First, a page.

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Shannon Kuhn: Six ways to go 'green' for St. Patrick's Day

Shannon Kuhn
Sharon K. Ghag

This March 17, don't just wear green -- go green. Here are six easy ways to incorporate local and ecologically minded purchases into your holiday.

1. Grass-fed corned beef with Alaska-grown cabbage

You start salivating before the bowl hits the table. No one dish defines St. Patrick's Day quite like salty, melt-in-your-mouth corned beef and cabbage. Slow-cooked all day in a Crock-Pot, this holiday treat is impossible to refuse. What could make this dish even better? Use high quality grass-fed beef and Alaska-grown cabbage. If you are feeling adventurous, top it with a fresh, local, poached egg.

2. Alaska stout ice cream float

Sounds weird, I know. But this surprisingly delicious pairing of beer and ice cream will leave you longing for more. There are lots of good Alaska beer options for this drink, including Denali Brewing Company's dry Irish-style Chuli Stout, St. Elias Brewing Company's Mother's Milk Irish Stout and Alaskan Brewing Company's Oatmeal Stout. For extra points, use organic vanilla ice cream (I recommend Alden's Ice Cream found at New Sagaya for those in Anchorage), or make your own. I have never tried this with a dairy-free ice cream, so if you go that route, be sure to let me know how it tastes.

3. Strawberry rhubarb Irish crumble

For those that still have frozen rhubarb from last summer in the freezer, plan on making Alaska From Scratch's delectable strawberry rhubarb Irish crumble for dessert. We are gaining almost six minutes of sunlight a day now, bringing the thought of sweet garden strawberries and crisp, ruby-red rhubarb stalks to mind.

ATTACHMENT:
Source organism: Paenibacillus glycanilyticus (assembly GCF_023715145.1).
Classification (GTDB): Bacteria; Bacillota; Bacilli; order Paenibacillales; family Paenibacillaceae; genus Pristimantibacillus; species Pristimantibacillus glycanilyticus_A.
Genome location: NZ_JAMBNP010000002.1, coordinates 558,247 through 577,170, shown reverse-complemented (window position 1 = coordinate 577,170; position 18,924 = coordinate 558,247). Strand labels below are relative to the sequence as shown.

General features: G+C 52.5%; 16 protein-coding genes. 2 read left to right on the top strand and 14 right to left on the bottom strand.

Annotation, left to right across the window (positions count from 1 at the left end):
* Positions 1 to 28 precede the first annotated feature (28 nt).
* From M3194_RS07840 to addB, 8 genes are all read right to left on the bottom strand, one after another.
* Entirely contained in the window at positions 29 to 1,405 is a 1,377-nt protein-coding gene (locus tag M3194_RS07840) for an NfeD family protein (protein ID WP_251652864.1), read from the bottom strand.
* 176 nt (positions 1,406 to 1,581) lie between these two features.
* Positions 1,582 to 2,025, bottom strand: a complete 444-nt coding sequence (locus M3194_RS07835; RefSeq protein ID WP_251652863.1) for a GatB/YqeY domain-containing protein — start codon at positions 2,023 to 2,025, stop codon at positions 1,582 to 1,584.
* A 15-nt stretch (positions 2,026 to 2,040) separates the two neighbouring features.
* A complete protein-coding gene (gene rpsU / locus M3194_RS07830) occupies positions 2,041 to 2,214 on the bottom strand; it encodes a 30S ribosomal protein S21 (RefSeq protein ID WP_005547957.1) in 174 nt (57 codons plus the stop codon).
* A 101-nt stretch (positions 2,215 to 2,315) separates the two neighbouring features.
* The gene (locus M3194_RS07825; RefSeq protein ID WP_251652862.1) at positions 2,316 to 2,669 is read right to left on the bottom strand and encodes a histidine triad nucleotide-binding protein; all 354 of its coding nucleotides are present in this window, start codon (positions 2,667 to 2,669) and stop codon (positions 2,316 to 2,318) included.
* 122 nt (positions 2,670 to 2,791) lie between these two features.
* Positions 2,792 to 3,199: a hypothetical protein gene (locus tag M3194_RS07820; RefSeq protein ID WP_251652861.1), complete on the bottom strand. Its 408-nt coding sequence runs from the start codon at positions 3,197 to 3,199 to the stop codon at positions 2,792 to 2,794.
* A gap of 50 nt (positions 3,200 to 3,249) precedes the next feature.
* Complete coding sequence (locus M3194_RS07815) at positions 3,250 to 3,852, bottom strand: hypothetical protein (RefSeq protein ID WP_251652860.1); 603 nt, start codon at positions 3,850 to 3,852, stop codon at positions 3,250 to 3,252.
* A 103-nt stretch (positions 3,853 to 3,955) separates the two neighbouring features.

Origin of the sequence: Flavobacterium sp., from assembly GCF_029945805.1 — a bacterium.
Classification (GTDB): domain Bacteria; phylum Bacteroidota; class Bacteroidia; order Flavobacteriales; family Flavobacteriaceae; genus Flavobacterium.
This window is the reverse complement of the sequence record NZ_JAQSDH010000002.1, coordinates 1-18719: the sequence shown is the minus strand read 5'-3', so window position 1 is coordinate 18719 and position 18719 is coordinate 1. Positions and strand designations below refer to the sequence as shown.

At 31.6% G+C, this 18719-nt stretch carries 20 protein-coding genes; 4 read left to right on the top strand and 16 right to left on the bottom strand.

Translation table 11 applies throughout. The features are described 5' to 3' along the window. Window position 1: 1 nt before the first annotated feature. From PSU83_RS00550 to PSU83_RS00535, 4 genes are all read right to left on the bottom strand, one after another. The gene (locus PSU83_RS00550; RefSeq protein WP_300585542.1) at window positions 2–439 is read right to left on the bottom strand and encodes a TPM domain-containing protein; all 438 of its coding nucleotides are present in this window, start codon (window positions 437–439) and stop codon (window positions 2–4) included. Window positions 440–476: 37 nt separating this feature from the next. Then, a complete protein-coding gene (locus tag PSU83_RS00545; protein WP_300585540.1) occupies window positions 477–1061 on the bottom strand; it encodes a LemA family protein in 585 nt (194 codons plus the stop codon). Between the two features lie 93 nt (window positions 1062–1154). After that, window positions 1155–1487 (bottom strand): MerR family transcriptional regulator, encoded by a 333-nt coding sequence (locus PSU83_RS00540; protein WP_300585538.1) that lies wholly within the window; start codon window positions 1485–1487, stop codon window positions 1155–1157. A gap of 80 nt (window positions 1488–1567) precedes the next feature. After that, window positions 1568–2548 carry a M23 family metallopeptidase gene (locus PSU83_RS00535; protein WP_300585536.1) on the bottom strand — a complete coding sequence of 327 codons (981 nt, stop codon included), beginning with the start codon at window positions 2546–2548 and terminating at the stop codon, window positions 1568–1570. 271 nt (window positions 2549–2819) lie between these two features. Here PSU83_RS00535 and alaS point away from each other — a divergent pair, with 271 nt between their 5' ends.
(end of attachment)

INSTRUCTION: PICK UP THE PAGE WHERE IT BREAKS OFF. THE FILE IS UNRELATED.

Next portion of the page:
4. Go meatless -- Alaska-grown potato-leek soup

The greenhouse gas emissions from industrial beef production are staggering. The United Nations' Food and Agriculture Organization estimates the meat industry generates nearly one-fifth of the world's man-made greenhouse gas emissions. Scientific American reported in 2009 that producing half a pound of corn-fed hamburger releases as much greenhouse gas into the atmosphere as driving a 3,000 pound car nearly 10 miles.

A small action such as skipping meat one meal a week can make a huge difference. Go meatless on St. Patrick's Day! Instead, make a creamy Alaska-grown potato-leek soup. Make sure to have a loaf of crusty bread ready for dipping.

5. Moose or caribou shepherd's pie

An important part of food security for Alaskans is being able to hunt for our own meat. Eating local wild game is a healthy and (I think) far more delicious alternative to imported beef. The best part of making shepherd's pie -- one of my favorite celebratory winter dishes -- is the leftovers you have all week.

5. Alaska barley soda bread

Alaska Flour Company specializes in artisan stone-ground barley flour and barley cereal that they plant, grow and mill on their 1,700-acre farm in Delta Junction. Both products are available in Anchorage, Anchor Point, Copper Center, Delta Junction, Fairbanks, Glennallen, Juneau, Kenai, Palmer, Tok, and Wasilla. Put an Alaska twist on Irish soda bread by using barley flour for a lovely nutty flavor.

Shannon Kuhn lives in Anchorage and writes about food and culture. You can reach her at shannonkuhn@gmail.com.

 


Shannon Kuhn
Food & Culture